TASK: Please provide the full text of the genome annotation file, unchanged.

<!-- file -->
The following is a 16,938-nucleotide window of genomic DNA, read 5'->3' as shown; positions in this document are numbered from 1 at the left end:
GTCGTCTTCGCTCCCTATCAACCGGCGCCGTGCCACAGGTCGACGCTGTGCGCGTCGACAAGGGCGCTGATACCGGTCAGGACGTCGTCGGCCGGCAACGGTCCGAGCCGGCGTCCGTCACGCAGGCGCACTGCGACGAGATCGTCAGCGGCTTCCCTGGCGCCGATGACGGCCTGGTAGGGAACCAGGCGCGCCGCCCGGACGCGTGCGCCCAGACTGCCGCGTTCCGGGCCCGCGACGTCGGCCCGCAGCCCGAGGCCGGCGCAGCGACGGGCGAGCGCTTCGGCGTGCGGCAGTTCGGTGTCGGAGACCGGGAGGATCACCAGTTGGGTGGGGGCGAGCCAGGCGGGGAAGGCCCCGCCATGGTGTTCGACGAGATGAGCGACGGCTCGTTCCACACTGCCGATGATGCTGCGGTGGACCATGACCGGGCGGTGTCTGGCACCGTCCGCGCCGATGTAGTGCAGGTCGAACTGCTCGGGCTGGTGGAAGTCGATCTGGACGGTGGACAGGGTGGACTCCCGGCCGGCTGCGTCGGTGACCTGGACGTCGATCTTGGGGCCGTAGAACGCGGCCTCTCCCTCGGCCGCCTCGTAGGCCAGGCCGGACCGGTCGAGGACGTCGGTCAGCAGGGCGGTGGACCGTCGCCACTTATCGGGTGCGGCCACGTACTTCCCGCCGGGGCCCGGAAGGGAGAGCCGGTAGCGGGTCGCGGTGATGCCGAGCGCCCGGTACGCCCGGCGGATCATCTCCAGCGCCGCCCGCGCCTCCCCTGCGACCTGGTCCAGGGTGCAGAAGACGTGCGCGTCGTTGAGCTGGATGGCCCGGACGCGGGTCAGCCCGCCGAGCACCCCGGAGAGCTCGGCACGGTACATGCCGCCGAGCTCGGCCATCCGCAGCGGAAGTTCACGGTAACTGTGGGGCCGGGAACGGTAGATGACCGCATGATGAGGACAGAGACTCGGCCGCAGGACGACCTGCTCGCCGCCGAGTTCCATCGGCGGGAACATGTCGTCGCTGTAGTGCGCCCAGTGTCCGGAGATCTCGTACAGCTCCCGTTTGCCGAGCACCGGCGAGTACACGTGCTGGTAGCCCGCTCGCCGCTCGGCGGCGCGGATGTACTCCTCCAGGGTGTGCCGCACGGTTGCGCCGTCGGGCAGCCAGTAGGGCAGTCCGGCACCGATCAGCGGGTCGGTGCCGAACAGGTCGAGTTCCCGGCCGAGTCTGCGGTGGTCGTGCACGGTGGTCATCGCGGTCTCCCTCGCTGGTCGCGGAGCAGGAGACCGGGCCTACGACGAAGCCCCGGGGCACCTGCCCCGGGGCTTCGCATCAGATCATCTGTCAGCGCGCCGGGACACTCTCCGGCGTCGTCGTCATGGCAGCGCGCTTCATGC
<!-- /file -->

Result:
The following is a 16,938-nucleotide window of genomic DNA, read 5'->3' as shown; positions in this document are numbered from 1 at the left end:
GTCGTCTTCGCTCCCTATCAACCGGCGCCGTGCCACAGGTCGACGCTGTGCGCGTCGACAAGGGCGCTGATACCGGTCAGGACGTCGTCGGCCGGCAACGGTCCGAGCCGGCGTCCGTCACGCAGGCGCACTGCGACGAGATCGTCAGCGGCTTCCCTGGCGCCGATGACGGCCTGGTAGGGAACCAGGCGCGCCGCCCGGACGCGTGCGCCCAGACTGCCGCGTTCCGGGCCCGCGACGTCGGCCCGCAGCCCGAGGCCGGCGCAGCGACGGGCGAGCGCTTCGGCGTGCGGCAGTTCGGTGTCGGAGACCGGGAGGATCACCAGTTGGGTGGGGGCGAGCCAGGCGGGGAAGGCCCCGCCATGGTGTTCGACGAGATGAGCGACGGCTCGTTCCACACTGCCGATGATGCTGCGGTGGACCATGACCGGGCGGTGTCTGGCACCGTCCGCGCCGATGTAGTGCAGGTCGAACTGCTCGGGCTGGTGGAAGTCGATCTGGACGGTGGACAGGGTGGACTCCCGGCCGGCTGCGTCGGTGACCTGGACGTCGATCTTGGGGCCGTAGAACGCGGCCTCTCCCTCGGCCGCCTCGTAGGCCAGGCCGGACCGGTCGAGGACGTCGGTCAGCAGGGCGGTGGACCGTCGCCACTTATCGGGTGCGGCCACGTACTTCCCGCCGGGGCCCGGAAGGGAGAGCCGGTAGCGGGTCGCGGTGATGCCGAGCGCCCGGTACGCCCGGCGGATCATCTCCAGCGCCGCCCGCGCCTCCCCTGCGACCTGGTCCAGGGTGCAGAAGACGTGCGCGTCGTTGAGCTGGATGGCCCGGACGCGGGTCAGCCCGCCGAGCACCCCGGAGAGCTCGGCACGGTACATGCCGCCGAGCTCGGCCATCCGCAGCGGAAGTTCACGGTAACTGTGGGGCCGGGAACGGTAGATGACCGCATGATGAGGACAGAGACTCGGCCGCAGGACGACCTGCTCGCCGCCGAGTTCCATCGGCGGGAACATGTCGTCGCTGTAGTGCGCCCAGTGTCCGGAGATCTCGTACAGCTCCCGTTTGCCGAGCACCGGCGAGTACACGTGCTGGTAGCCCGCTCGCCGCTCGGCGGCGCGGATGTACTCCTCCAGGGTGTGCCGCACGGTTGCGCCGTCGGGCAGCCAGTAGGGCAGTCCGGCACCGATCAGCGGGTCGGTGCCGAACAGGTCGAGTTCCCGGCCGAGTCTGCGGTGGTCGTGCACGGTGGTCATCGCGGTCTCCCTCGCTGGTCGCGGAGCAGGAGACCGGGCCTACGACGAAGCCCCGGGGCACCTGCCCCGGGGCTTCGCATCAGATCATCTGTCAGCGCGCCGGGACACTCTCCGGCGTCGTCGTCATGGCAGCGCGCTTCATGC